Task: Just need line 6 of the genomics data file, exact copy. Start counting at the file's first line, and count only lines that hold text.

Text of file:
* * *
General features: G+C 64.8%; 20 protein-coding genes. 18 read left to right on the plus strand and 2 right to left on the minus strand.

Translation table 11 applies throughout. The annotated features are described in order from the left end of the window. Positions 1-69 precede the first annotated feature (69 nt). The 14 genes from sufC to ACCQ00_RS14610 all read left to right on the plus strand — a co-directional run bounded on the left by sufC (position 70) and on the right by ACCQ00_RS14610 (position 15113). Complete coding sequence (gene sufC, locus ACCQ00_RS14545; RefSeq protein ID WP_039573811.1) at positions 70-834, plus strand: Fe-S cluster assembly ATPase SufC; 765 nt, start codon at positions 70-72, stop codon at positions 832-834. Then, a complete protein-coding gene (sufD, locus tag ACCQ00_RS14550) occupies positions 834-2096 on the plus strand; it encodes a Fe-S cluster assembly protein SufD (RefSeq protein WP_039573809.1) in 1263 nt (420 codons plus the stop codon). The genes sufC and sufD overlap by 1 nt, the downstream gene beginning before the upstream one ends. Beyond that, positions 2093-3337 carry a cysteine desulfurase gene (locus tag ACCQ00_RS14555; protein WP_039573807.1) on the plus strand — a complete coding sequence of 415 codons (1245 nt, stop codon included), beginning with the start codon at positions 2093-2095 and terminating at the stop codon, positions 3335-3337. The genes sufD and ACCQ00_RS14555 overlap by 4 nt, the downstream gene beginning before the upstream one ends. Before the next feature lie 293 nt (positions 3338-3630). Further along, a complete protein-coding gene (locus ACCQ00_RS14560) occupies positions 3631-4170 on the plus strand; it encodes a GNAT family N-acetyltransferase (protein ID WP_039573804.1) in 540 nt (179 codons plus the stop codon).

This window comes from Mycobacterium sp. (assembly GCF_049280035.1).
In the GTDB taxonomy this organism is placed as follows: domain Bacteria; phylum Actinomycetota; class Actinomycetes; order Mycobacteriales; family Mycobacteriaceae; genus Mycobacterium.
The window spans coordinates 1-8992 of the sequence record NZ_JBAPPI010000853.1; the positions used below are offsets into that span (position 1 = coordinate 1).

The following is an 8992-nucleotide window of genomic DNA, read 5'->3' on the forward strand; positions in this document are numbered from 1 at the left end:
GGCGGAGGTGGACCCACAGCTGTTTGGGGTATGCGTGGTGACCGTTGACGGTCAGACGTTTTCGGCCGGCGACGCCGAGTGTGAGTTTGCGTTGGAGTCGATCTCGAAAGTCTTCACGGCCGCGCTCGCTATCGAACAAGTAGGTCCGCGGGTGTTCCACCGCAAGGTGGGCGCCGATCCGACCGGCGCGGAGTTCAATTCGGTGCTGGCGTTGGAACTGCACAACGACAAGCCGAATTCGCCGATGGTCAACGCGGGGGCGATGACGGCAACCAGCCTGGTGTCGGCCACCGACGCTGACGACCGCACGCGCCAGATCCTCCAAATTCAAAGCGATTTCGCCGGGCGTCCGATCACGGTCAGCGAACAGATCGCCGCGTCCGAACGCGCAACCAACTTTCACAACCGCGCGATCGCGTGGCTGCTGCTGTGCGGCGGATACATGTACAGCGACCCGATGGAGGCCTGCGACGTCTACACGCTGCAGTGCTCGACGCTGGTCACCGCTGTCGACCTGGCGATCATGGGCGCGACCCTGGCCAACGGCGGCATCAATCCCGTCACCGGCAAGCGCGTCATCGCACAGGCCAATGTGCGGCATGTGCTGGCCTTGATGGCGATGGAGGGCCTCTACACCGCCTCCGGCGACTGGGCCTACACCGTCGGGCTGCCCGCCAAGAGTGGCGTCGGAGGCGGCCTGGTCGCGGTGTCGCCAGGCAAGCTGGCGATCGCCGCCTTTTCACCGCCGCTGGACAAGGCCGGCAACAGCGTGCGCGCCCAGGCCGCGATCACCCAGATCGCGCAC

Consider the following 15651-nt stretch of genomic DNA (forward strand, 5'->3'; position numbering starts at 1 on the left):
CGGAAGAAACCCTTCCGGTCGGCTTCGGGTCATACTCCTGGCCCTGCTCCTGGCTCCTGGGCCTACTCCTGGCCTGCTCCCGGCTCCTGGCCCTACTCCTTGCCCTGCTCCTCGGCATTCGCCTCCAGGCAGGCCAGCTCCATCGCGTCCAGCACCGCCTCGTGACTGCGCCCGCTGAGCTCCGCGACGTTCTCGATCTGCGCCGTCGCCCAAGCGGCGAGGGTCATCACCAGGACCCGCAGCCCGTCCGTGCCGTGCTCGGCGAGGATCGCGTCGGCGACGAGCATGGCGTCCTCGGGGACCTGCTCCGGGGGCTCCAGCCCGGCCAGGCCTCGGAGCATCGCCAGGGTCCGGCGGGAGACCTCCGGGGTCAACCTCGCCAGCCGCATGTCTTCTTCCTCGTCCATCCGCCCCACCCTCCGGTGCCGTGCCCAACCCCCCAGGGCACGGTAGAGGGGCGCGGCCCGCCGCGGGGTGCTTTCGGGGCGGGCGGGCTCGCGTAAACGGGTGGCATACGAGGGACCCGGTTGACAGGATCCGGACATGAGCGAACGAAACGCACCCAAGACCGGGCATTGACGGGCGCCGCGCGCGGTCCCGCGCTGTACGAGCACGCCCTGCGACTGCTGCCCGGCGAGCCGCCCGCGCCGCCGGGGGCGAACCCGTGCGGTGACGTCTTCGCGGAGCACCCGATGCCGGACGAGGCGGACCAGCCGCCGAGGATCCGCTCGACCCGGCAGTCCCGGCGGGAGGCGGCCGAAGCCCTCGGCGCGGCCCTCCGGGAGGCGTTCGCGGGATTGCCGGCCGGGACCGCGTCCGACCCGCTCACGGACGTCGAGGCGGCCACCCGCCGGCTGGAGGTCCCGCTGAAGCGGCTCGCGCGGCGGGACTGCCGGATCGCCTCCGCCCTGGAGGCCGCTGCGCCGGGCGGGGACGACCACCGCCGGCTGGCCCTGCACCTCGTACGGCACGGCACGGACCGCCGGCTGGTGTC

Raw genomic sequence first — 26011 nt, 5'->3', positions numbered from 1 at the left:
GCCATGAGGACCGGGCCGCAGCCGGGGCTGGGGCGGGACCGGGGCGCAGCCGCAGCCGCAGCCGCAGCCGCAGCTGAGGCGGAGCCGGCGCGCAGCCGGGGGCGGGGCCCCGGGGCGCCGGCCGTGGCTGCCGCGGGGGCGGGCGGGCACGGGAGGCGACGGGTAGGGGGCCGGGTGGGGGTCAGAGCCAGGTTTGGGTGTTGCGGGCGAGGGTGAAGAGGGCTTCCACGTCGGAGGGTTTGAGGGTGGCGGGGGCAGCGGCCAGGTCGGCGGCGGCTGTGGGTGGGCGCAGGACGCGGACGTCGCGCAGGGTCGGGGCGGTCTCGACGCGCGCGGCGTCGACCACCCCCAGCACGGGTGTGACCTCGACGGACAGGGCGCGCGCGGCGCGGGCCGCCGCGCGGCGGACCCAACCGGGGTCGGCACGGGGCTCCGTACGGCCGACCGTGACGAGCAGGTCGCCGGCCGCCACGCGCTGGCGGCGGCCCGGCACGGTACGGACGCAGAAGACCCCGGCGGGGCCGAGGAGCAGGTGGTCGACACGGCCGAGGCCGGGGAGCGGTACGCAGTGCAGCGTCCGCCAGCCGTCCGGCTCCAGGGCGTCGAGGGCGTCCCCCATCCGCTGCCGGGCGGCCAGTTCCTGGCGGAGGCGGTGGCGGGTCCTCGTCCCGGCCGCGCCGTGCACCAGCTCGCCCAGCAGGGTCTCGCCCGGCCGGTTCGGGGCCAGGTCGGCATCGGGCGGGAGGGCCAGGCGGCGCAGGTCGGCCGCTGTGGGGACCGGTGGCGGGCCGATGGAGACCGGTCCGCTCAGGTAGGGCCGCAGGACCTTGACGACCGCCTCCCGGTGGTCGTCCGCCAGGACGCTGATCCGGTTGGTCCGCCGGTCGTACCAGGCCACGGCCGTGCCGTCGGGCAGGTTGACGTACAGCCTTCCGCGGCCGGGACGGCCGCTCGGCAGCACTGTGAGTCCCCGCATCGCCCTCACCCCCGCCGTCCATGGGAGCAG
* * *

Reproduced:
The following is an 8992-nucleotide window of genomic DNA, read 5'->3' on the forward strand; positions in this document are numbered from 1 at the left end: